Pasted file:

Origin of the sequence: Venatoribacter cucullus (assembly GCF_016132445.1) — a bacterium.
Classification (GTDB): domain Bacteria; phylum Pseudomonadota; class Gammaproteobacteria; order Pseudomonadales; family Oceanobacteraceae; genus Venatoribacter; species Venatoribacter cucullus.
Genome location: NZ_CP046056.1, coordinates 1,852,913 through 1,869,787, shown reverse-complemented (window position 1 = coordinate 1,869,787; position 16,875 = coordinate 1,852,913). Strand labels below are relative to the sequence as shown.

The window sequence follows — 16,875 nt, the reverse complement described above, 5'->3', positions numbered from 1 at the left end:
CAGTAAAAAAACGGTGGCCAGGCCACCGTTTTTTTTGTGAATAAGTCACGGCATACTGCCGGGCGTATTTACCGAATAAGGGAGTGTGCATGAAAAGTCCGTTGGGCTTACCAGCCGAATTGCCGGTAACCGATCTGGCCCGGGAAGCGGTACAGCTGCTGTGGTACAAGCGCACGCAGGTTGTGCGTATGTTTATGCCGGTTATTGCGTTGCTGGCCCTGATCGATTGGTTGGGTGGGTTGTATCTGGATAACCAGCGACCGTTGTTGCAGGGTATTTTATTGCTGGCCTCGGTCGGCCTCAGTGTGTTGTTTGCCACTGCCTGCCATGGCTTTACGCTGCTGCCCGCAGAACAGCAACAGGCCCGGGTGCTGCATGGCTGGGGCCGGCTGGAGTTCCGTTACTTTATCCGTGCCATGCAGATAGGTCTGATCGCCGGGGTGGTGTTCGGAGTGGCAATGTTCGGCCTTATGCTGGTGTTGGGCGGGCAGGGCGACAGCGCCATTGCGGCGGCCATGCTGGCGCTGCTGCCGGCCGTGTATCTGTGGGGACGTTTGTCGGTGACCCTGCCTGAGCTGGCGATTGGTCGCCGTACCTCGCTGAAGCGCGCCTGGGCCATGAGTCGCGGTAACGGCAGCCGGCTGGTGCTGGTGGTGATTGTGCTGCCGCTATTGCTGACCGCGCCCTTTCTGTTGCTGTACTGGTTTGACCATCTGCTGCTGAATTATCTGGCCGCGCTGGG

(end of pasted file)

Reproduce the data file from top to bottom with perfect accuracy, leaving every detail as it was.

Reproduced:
Origin of the sequence: Venatoribacter cucullus (assembly GCF_016132445.1) — a bacterium.
Classification (GTDB): domain Bacteria; phylum Pseudomonadota; class Gammaproteobacteria; order Pseudomonadales; family Oceanobacteraceae; genus Venatoribacter; species Venatoribacter cucullus.
Genome location: NZ_CP046056.1, coordinates 1,852,913 through 1,869,787, shown reverse-complemented (window position 1 = coordinate 1,869,787; position 16,875 = coordinate 1,852,913). Strand labels below are relative to the sequence as shown.

The window sequence follows — 16,875 nt, the reverse complement described above, 5'->3', positions numbered from 1 at the left end:
CAGTAAAAAAACGGTGGCCAGGCCACCGTTTTTTTTGTGAATAAGTCACGGCATACTGCCGGGCGTATTTACCGAATAAGGGAGTGTGCATGAAAAGTCCGTTGGGCTTACCAGCCGAATTGCCGGTAACCGATCTGGCCCGGGAAGCGGTACAGCTGCTGTGGTACAAGCGCACGCAGGTTGTGCGTATGTTTATGCCGGTTATTGCGTTGCTGGCCCTGATCGATTGGTTGGGTGGGTTGTATCTGGATAACCAGCGACCGTTGTTGCAGGGTATTTTATTGCTGGCCTCGGTCGGCCTCAGTGTGTTGTTTGCCACTGCCTGCCATGGCTTTACGCTGCTGCCCGCAGAACAGCAACAGGCCCGGGTGCTGCATGGCTGGGGCCGGCTGGAGTTCCGTTACTTTATCCGTGCCATGCAGATAGGTCTGATCGCCGGGGTGGTGTTCGGAGTGGCAATGTTCGGCCTTATGCTGGTGTTGGGCGGGCAGGGCGACAGCGCCATTGCGGCGGCCATGCTGGCGCTGCTGCCGGCCGTGTATCTGTGGGGACGTTTGTCGGTGACCCTGCCTGAGCTGGCGATTGGTCGCCGTACCTCGCTGAAGCGCGCCTGGGCCATGAGTCGCGGTAACGGCAGCCGGCTGGTGCTGGTGGTGATTGTGCTGCCGCTATTGCTGACCGCGCCCTTTCTGTTGCTGTACTGGTTTGACCATCTGCTGCTGAATTATCTGGCCGCGCTGGG